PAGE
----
A Curbed reader recently emailed requesting that we dig into our archives to pull up old discussions about the housing bubble to see what people were saying "back then" - you know, pre-housing/financial meltdown. We found two interesting posts from 2007: One from December 2007 that asked readers at what point they would look to buy a home (when prices dropped 0%, 10%, 20%, 30%, 40+% or never); and one post from February 2007 that reported on a study that found only 47% of those surveyed thought a housing bubble collapse was likely. Here's a quick look back at what was happening in the distant bubbly past.
We see that in the February 2007 post many of you were very realistic in your belief that the market was overpriced and would inevitably crash. Signs of the slowdown were apparent and there was worry. By December 2007, 27.5% of voters said that housing prices would need to fall at least 30 percent before they thought about buying. There was doubt amongst some commenters that that sort of decline would actually take place. Then, pre-Curbed commenting, we see this post on a story from the LA Times in 2006 telling readers not to hold their breath waiting for a bubble burst. Good times.
12/06/2007: "interesting. so far 3 votes for 30%...that's very wishful thinking for most (but not all) areas of LA. although sellers are still being stubborn as evidenced by the asking prices of new listings, 30% is still high. for example, i don't see a $1 million house dropping to $700K even over the course of the next year or two. or a $700K house down to $500K. 15-20% max is more realistic."
12/06/2007: One prescient reader said this: "I went for death before buying. It wasn't true, but I felt good clicking the button. On the serious side, I'll wait at least two years to see if my employer doesn't can me as our whole economy collapses, then go from there. If the country is totalling splitting at the seems, plus I'm unemployed, I might move somewhere in the EU"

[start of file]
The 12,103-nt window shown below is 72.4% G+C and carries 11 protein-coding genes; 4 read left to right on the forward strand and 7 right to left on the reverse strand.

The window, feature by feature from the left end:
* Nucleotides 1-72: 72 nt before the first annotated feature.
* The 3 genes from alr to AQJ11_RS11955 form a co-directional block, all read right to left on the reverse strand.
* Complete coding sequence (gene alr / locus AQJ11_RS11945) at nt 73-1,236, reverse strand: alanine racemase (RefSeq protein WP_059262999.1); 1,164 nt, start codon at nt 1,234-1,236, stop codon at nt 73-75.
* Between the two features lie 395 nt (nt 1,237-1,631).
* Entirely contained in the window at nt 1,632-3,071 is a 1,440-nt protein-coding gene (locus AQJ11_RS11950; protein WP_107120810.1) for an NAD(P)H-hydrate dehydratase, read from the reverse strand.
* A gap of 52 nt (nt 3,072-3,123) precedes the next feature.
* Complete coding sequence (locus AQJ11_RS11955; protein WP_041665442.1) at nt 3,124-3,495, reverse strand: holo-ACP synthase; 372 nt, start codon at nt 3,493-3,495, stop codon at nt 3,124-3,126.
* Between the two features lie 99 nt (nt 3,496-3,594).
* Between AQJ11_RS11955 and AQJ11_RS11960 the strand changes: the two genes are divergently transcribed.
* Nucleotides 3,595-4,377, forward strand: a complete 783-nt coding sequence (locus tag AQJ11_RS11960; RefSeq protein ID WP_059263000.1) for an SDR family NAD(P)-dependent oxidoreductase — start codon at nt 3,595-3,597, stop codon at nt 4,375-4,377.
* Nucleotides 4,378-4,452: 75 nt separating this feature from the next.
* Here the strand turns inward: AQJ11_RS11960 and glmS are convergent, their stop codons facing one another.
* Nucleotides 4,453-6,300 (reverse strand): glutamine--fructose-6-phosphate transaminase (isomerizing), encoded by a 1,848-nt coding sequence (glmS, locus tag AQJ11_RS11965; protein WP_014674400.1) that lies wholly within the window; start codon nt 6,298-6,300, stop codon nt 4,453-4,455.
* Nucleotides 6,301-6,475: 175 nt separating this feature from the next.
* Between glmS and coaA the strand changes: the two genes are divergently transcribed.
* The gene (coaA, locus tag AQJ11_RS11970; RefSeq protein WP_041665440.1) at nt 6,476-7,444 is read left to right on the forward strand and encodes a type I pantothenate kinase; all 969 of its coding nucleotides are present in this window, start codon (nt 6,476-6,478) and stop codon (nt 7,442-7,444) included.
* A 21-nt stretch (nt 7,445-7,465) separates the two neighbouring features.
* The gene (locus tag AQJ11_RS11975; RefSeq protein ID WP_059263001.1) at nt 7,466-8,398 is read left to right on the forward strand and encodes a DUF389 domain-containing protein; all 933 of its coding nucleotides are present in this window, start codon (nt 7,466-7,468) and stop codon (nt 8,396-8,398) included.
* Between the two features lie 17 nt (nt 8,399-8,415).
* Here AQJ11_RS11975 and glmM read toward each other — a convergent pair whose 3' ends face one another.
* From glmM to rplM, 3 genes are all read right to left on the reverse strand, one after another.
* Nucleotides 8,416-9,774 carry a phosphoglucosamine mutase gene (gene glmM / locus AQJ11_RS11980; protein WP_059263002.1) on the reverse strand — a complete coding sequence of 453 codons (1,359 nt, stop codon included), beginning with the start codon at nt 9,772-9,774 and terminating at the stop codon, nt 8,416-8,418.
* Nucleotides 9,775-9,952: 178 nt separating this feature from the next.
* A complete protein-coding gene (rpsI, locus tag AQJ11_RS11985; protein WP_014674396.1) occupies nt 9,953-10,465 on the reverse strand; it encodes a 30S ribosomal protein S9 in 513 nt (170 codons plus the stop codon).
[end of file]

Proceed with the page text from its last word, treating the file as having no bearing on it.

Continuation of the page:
2/02/2007: "2007 will be a telling year due to the unprecedented $$$ of resetting ARM, IO, and neg-am loans. I'm not one for doom and gloom, but I do think things have gotten out of whack in recent years, due largely to loose credit. The current set of circumstances has never existed in the past. No one can tell the future, but it is hard to deny there is cause for concern."
02/04/2007: "As much as people don't want to admit it, things ARE stalling now. I keep a very close watch on homes in my neighborhood and neighborhoods I would like to buy in, and I have seen more than a handful stay on the market for 6+ months. In the meantime, prices on these homes keep getting slashed. But it's never enough of a slash to bring on the buyers... so the homes come off the market, only to be relisted again (one just this past week after 6 months off the market) at about 20% less than was before. And still... no bites. Coincidence? i think not. People are finally coming around to the idea that the hysteria of the last 2-3 years was just that - hysteria."
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